8. Basic Bridge Pose

Lie on your back with your knees bent and your feet planted. Isometrically pull your heels toward your bottom and lift your hips to the ceiling while you inhale into your ribs. Resist movement in your lumbar region and abdomen.


Breathe life into your next cardio session with breath techniques that will invigorate your every move.

9. Jump Squat With Full-Range Shoulders

Exhale through your nose as you lower yourself into a squat with your arms extended behind you. Then inhale through your nose as you swing your arms forward and jump straight up. Repeat until you have to breathe through your mouth.

Perform the same movement, but inhale as you squat and exhale as you jump. Continue until you have to breathe through your mouth.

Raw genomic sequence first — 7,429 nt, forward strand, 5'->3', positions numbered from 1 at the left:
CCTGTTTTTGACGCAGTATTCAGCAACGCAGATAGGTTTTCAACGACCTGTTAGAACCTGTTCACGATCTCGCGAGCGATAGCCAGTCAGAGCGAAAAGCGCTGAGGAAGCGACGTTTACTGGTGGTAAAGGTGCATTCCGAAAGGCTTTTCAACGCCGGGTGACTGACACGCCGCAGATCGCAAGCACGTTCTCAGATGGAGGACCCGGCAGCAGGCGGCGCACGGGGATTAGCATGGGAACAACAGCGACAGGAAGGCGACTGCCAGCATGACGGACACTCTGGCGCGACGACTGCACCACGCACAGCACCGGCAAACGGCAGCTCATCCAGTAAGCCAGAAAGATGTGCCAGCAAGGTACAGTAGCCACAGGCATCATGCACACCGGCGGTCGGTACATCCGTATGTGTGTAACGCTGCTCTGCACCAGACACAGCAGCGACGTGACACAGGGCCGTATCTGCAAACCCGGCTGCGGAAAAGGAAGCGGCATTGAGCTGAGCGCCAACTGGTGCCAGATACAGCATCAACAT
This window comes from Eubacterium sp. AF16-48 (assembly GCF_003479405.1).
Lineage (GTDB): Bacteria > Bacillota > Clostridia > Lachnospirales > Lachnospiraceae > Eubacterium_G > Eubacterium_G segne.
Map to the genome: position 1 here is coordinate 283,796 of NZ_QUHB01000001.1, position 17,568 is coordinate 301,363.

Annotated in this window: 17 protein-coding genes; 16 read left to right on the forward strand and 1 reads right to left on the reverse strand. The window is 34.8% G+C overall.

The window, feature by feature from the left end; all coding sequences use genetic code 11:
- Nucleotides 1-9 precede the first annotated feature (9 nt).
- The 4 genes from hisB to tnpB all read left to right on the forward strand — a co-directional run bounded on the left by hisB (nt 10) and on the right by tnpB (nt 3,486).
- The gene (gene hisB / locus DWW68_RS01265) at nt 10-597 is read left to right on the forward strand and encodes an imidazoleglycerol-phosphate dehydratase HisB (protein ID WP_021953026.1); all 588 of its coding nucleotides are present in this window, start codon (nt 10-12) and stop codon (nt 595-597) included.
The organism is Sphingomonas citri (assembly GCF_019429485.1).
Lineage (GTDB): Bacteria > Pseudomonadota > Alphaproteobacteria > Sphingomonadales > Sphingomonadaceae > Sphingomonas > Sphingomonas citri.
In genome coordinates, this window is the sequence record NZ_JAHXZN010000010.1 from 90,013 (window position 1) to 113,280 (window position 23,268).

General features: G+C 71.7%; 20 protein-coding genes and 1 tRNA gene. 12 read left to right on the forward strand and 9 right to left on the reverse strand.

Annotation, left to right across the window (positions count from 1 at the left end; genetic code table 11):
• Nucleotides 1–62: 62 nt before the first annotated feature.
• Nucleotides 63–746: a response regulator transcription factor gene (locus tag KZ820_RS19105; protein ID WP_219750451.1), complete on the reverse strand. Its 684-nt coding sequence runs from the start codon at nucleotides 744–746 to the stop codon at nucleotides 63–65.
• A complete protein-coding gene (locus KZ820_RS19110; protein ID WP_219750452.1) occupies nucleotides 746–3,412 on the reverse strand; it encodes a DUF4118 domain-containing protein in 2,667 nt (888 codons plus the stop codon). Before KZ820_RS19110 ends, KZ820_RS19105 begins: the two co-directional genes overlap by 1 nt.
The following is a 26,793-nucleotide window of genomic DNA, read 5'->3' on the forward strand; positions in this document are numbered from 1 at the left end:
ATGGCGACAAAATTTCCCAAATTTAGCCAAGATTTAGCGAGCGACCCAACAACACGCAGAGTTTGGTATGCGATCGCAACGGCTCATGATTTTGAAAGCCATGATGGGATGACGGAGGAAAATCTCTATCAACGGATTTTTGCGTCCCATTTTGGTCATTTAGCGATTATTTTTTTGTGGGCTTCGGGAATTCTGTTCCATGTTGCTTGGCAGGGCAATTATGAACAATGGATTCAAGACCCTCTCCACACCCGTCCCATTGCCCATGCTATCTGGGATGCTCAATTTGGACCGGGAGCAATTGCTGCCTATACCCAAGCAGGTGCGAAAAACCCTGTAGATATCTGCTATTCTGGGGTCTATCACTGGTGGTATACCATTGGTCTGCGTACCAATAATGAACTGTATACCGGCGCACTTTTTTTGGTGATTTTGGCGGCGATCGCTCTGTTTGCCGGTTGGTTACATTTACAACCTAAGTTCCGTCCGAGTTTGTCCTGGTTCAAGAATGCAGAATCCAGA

10. Inner Heart-Rate Monitor

Tap into the homeostatic interplay between breath and heart rate by performing this challenge to downregulate your system. Stand and perform Functional Fill breathing (Movement 4).

Place two fingers lightly on your carotid artery in your neck and inhale for six heartbeats and exhale for eight beats. After several breaths, move your fingers to the pulse in your wrist and repeat. Finally, place your fingertips together and breathe, sensing your pulse as it continues to slow with your breath.

11. Running on Your Own Gas Tank